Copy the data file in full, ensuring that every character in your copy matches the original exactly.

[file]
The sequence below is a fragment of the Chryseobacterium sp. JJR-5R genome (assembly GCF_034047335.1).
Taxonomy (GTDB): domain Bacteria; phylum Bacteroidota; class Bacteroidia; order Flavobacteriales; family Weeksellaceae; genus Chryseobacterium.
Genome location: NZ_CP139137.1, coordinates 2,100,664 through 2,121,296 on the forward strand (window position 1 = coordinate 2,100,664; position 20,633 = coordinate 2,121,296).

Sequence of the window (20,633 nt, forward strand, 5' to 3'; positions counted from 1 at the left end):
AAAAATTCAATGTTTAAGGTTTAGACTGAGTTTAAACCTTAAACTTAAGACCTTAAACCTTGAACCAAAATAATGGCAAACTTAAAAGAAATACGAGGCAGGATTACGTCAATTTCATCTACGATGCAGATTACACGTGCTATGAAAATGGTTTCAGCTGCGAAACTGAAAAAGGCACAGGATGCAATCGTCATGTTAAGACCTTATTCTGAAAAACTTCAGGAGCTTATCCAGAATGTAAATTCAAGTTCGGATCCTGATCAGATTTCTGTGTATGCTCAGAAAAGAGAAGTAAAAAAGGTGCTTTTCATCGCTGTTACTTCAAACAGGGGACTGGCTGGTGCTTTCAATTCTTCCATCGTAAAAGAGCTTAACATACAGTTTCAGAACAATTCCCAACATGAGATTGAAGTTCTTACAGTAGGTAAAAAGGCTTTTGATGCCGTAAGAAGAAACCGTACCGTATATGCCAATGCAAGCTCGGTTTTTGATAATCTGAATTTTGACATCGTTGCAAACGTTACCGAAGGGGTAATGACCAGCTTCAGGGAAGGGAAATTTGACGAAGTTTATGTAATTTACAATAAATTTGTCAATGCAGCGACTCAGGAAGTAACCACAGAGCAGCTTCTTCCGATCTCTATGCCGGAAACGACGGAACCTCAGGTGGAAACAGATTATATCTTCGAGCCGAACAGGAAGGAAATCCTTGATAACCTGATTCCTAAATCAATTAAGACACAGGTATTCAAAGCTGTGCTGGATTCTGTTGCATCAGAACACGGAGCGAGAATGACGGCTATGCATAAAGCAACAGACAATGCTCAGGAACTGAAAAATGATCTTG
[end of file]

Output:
The sequence below is a fragment of the Chryseobacterium sp. JJR-5R genome (assembly GCF_034047335.1).
Taxonomy (GTDB): domain Bacteria; phylum Bacteroidota; class Bacteroidia; order Flavobacteriales; family Weeksellaceae; genus Chryseobacterium.
Genome location: NZ_CP139137.1, coordinates 2,100,664 through 2,121,296 on the forward strand (window position 1 = coordinate 2,100,664; position 20,633 = coordinate 2,121,296).

Sequence of the window (20,633 nt, forward strand, 5' to 3'; positions counted from 1 at the left end):
AAAAATTCAATGTTTAAGGTTTAGACTGAGTTTAAACCTTAAACTTAAGACCTTAAACCTTGAACCAAAATAATGGCAAACTTAAAAGAAATACGAGGCAGGATTACGTCAATTTCATCTACGATGCAGATTACACGTGCTATGAAAATGGTTTCAGCTGCGAAACTGAAAAAGGCACAGGATGCAATCGTCATGTTAAGACCTTATTCTGAAAAACTTCAGGAGCTTATCCAGAATGTAAATTCAAGTTCGGATCCTGATCAGATTTCTGTGTATGCTCAGAAAAGAGAAGTAAAAAAGGTGCTTTTCATCGCTGTTACTTCAAACAGGGGACTGGCTGGTGCTTTCAATTCTTCCATCGTAAAAGAGCTTAACATACAGTTTCAGAACAATTCCCAACATGAGATTGAAGTTCTTACAGTAGGTAAAAAGGCTTTTGATGCCGTAAGAAGAAACCGTACCGTATATGCCAATGCAAGCTCGGTTTTTGATAATCTGAATTTTGACATCGTTGCAAACGTTACCGAAGGGGTAATGACCAGCTTCAGGGAAGGGAAATTTGACGAAGTTTATGTAATTTACAATAAATTTGTCAATGCAGCGACTCAGGAAGTAACCACAGAGCAGCTTCTTCCGATCTCTATGCCGGAAACGACGGAACCTCAGGTGGAAACAGATTATATCTTCGAGCCGAACAGGAAGGAAATCCTTGATAACCTGATTCCTAAATCAATTAAGACACAGGTATTCAAAGCTGTGCTGGATTCTGTTGCATCAGAACACGGAGCGAGAATGACGGCTATGCATAAAGCAACAGACAATGCTCAGGAACTGAAAAATGATCTTG